Simpson 1/3 está basado en la “interpolación cuadrática”, pues crea una función que pasa por todos los puntos dados e integra. La función es para dos intervalos continuos (Uniendo 3 puntos). La aplicación múltiple, es crear pares de intervalos para aplicar Simpson 1/3 a muchos puntos.

Romberg está basado en la integración por trapecios, y utiliza un método parecido a las diferencia divididas de Newton. Obtiene aproximaciones de integración con diferente número de trapecios para cada aproximación, y las mejora, hasta obtener un mejor resultado para la integral.

Justificación y propósito

Simpson 1/3 utiliza la siguiente función, para calcular la función perteneciente a los intervalos, antes de integrar.

{\displaystyle P_{2}(x)=f(a){\frac {(x-m)(x-b)}{(a-m)(a-b)}}+f(m){\frac {(x-a)(x-b)}{(m-a)(m-b)}}+f(b){\frac {(x-a)(x-m)}{(b-a)(b-m)}}.}

Debido a que siempre es la misma formula para obtener el polinomio, es fácil calcular la integral.

{\displaystyle I=\int _{a}^{b}f(x)\,dx}

Donde f(x) es el polinomio de Lagrange de grado dos. Podemos calcular una ecuación para cada intervalo, sin necesidad de calcular la integral de cada uno.{\displaystyle \int _{a}^{b}f(x)\,dx\approx {\frac {b-a}{6}}\left[f(a)+4f(m)+f(b)\right].}

Por otro lado, Romberg mejora el método de trapecios utilizando la siguiente formula

Screenshot from 2017-05-04 13-21-56

Donde se obtiene una integral mejorada, utilizando otras dos aproximaciones de trapecios, de menor nivel (Uno más exacto que el otro). Se denomina como aproximación más exacta a la que utilizo un mayor número de trapecios. Este método es recursivo, si obtienes x aproximaciones de un nivel mayor, todavía puedes obtener x-1 aproximaciones de nivel mayor.

Diagrama de flujo

Simpson 1/3 Múltiple.

Simpson1-3Multiple

Romberg.

Romberg(1)

Código en C++

Simpson 1/3 Múltiple: Github.

Romberg: Github.

Ejemplo comparativo

Para Simpson 1/3 múltiple, no se utiliza el método de trapecio para intervalos extra (En caso de que el número de intervalos sea impar, el último intervalo se integra con trapecios).


f (x) = x²

Se integra f(x) de 1 a 5:s_x2_integral

rs_x2_graph

Usando Simpson de 1/3 múltiple se obtiene una aproximación con una precisión de 0.00001:

s_x2_code

Usando Romberg de 3 aproximaciones iniciales, usando aproximaciones iniciales de 100, 150 y 200 trapecios:

r_x2_code

Romberg no fue preciso en este caso ya que este método fluctúa dependiendo de los valores de las aproximaciones por trapecios que se obtengan y qué tan diferentes sean estas entre sí.


f(x) = e^(x)

Se integra f(x) de 1 a 3:

rs_ex_int

rs_ex_graph

Usando Simpson de 1/3 múltiple se obtuvo una aproximación con una precisión de 0.1:

s_ex_code

Usando Romberg de 3 aproximaciones iniciales, usando aproximaciones iniciales de 100, 150 y 200 trapecios se obtuvo una aproximación a la integral definida con una precisión de 0.1:

r_ex_code

En este caso ambos métodos dieron valores certeros, con el mismo grado de precisión.

Ted-Talks Opinion

Let’s talk first about the talk given by Sam Richards, the one about empathy.

I liked his example, putting the US in a position like the one they make other countries be when a society or a regime gets in between a resource and the US. It’s not right, and it’s even worse when the US citizens know about how are the foreign people treated by their army, by their governments that will do anything to their citizens if the US helps them to stay in power… And won’t do anything. That’s wrong. People should at least acknowledge that what they are doing is wrong. That people are getting killed, innocent people, to maintain the American economic lifestyle.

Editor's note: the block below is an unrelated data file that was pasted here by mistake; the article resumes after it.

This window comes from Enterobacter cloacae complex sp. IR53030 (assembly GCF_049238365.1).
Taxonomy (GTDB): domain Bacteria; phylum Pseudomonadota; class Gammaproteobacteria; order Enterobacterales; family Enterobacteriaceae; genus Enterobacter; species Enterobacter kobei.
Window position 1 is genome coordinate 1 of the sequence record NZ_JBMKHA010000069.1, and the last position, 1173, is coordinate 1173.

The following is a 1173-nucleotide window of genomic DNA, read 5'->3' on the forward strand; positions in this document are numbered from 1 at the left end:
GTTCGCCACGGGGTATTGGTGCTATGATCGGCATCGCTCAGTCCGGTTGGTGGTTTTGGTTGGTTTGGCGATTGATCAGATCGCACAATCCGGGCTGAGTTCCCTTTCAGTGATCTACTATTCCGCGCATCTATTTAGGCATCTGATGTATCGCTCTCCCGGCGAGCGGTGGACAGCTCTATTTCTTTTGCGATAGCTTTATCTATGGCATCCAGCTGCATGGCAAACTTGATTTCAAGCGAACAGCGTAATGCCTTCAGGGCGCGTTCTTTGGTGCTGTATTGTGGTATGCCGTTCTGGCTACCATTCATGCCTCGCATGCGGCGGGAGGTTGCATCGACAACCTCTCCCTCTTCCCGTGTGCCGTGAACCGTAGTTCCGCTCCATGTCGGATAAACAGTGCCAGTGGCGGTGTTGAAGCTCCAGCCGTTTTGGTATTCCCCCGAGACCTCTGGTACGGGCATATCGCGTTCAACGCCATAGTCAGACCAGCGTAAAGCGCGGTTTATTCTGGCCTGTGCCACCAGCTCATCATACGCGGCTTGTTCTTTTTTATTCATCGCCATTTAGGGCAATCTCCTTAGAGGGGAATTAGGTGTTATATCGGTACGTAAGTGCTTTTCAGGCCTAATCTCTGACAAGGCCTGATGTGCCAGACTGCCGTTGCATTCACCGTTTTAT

We often forget to ask who is really paying for our comfortable way of life. And if we did that more often, and put ourselves in the shoes of the people who are paying, with their lives, not just with money for the bills. They are suffering! They are dying! Their houses are bombed every day! From their government, from other nations, from the terrorists, from whoever. And the innocents, they don’t support the terrorists, they don’t support the regime, and still, they are paying the hard bills for us.

At the end, when using empathy, we allow ourselves to see the big picture and understand the other’s perspective. In the experiment Sam Richard does, we understand how a regular person, a regular Muslim, with a regular family, who live on a regular street in Syria, Iran, Irak, Afghanistan or wherever people are being subjugated to the other’s will sees the conflict. And Sam doesn’t ask you to change your perspective, but to understand theirs.

And as I have experienced, if you understand the other party perspective, it’s more probable to solve a conflict.

And if using empathy could help us understand wars, it can help us to solve any conflict in our regular life. Understanding your boss, who is asking you to perform at 110%. Understanding your employees who can’t really give their whole life to the work. Understanding your parents when they are angry at you. Understanding your sons when going to difficult stages of change in their lives.

It’s easier… And more healthy even.

And now into the David Marquet’s conference, about leaders.

First, I like to have control too. And I know that to have control is to give control.

Second, I know that my recurrent problem is that the people who I give the power to do things, they usually do nothing with it. I guess there are some people who need to be pressured as if they were hard-labor workers, like the ones in the photo of the factory.

And I know that it isn’t a really good practice. Because at the end, who really knows how to deal with the stuff, is the one who interacts with it as a regular job, not the one person who wants a change, or an execution of the stuff. And this doesn’t mean to give all the power of control to the subordinates because the organization and performance are at risk (Like the example he uses of giving leaves to the officers).

I gues I’m giving to much control to others… But still… I really do think there are people who ar ejust lazy.